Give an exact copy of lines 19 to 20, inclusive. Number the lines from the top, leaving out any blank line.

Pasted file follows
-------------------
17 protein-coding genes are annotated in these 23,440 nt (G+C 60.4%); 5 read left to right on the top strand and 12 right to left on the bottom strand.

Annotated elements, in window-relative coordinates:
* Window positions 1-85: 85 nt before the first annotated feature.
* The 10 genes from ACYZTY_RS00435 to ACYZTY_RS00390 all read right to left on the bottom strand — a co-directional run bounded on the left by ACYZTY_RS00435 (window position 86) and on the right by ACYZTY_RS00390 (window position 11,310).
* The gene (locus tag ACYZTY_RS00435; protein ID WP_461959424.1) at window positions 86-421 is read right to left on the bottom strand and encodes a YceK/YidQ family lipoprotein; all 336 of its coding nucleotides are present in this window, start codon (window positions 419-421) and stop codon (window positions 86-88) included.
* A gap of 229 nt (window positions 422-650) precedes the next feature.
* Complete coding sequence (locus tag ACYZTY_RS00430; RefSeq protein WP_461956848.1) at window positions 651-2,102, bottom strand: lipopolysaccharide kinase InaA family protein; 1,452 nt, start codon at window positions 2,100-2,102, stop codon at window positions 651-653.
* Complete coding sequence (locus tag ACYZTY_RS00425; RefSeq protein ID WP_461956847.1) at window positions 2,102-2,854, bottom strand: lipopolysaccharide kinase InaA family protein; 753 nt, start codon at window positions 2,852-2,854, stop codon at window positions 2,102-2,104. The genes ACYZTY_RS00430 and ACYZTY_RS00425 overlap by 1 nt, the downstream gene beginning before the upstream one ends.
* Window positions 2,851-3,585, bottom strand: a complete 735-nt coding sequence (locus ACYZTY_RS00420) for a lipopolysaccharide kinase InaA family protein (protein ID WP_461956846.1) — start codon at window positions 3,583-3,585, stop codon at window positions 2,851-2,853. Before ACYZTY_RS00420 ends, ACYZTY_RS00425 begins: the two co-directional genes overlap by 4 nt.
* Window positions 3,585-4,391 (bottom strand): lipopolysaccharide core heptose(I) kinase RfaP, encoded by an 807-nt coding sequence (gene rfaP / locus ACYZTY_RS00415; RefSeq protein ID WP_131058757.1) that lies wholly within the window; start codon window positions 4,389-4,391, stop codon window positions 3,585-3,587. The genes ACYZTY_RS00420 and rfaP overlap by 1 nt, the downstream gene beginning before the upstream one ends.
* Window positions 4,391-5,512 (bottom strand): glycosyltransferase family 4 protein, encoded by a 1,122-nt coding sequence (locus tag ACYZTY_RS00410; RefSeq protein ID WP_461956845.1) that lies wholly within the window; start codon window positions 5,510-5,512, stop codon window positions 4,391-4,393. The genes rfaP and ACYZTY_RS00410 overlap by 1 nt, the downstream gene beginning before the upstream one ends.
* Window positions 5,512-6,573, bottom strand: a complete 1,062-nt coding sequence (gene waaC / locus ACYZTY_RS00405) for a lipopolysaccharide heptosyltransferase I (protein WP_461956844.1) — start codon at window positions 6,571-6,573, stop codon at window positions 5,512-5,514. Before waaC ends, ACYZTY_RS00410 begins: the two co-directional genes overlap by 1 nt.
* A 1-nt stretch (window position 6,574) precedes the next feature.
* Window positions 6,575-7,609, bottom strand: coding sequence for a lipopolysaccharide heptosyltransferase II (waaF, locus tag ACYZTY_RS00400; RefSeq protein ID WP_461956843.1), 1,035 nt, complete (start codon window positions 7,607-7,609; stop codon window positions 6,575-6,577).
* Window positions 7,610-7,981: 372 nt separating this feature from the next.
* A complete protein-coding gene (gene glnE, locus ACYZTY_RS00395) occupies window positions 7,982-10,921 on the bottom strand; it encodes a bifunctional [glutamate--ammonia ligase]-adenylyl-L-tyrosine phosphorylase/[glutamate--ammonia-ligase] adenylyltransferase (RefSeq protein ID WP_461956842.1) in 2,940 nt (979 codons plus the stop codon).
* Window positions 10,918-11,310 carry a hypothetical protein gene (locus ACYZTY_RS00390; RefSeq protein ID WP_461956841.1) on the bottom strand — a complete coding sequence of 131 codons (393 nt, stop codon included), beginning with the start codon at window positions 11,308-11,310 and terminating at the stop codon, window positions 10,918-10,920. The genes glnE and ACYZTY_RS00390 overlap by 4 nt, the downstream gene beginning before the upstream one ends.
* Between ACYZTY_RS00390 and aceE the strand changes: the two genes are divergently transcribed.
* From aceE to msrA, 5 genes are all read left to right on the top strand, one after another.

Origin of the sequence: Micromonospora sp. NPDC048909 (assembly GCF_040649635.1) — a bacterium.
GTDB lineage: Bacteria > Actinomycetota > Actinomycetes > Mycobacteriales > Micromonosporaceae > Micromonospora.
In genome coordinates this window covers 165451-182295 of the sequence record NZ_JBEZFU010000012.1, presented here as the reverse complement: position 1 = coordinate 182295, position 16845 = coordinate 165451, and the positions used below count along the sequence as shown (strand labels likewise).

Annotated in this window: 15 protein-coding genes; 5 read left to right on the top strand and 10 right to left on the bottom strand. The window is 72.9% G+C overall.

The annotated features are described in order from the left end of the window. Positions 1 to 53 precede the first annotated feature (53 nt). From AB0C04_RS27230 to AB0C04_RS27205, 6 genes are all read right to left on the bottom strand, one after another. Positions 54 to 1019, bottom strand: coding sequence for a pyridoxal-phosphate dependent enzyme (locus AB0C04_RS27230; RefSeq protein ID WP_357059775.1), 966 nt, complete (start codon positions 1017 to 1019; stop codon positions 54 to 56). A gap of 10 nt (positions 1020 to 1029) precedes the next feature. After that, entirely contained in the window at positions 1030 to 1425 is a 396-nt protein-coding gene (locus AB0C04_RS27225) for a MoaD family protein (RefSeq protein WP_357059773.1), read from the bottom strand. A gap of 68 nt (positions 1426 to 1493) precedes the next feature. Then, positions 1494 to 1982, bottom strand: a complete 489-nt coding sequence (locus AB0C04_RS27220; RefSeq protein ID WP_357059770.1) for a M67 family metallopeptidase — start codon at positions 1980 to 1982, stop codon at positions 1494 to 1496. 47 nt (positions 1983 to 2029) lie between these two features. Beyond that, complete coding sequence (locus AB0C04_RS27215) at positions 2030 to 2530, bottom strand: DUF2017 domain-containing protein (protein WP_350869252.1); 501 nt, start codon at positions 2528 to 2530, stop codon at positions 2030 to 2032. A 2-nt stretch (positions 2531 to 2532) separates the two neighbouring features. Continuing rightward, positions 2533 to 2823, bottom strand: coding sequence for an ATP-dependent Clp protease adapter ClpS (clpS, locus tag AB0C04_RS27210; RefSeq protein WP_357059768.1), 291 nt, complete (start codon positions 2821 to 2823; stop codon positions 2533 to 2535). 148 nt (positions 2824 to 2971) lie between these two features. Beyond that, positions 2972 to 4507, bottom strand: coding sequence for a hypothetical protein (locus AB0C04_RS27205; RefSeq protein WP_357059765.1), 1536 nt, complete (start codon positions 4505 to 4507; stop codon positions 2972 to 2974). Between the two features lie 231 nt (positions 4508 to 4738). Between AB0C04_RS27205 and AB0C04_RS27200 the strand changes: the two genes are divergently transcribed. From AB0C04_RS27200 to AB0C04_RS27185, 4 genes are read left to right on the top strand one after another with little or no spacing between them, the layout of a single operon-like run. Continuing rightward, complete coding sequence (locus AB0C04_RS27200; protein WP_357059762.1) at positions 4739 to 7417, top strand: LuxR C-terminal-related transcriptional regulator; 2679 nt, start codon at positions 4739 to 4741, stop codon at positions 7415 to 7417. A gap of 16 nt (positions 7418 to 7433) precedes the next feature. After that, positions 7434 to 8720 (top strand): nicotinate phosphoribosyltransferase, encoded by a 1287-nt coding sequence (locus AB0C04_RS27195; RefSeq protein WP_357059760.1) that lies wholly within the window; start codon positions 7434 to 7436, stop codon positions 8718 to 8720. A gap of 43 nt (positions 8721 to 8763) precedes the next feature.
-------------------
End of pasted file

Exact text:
* From aceE to msrA, 5 genes are all read left to right on the top strand, one after another.

Origin of the sequence: Micromonospora sp. NPDC048909 (assembly GCF_040649635.1) — a bacterium.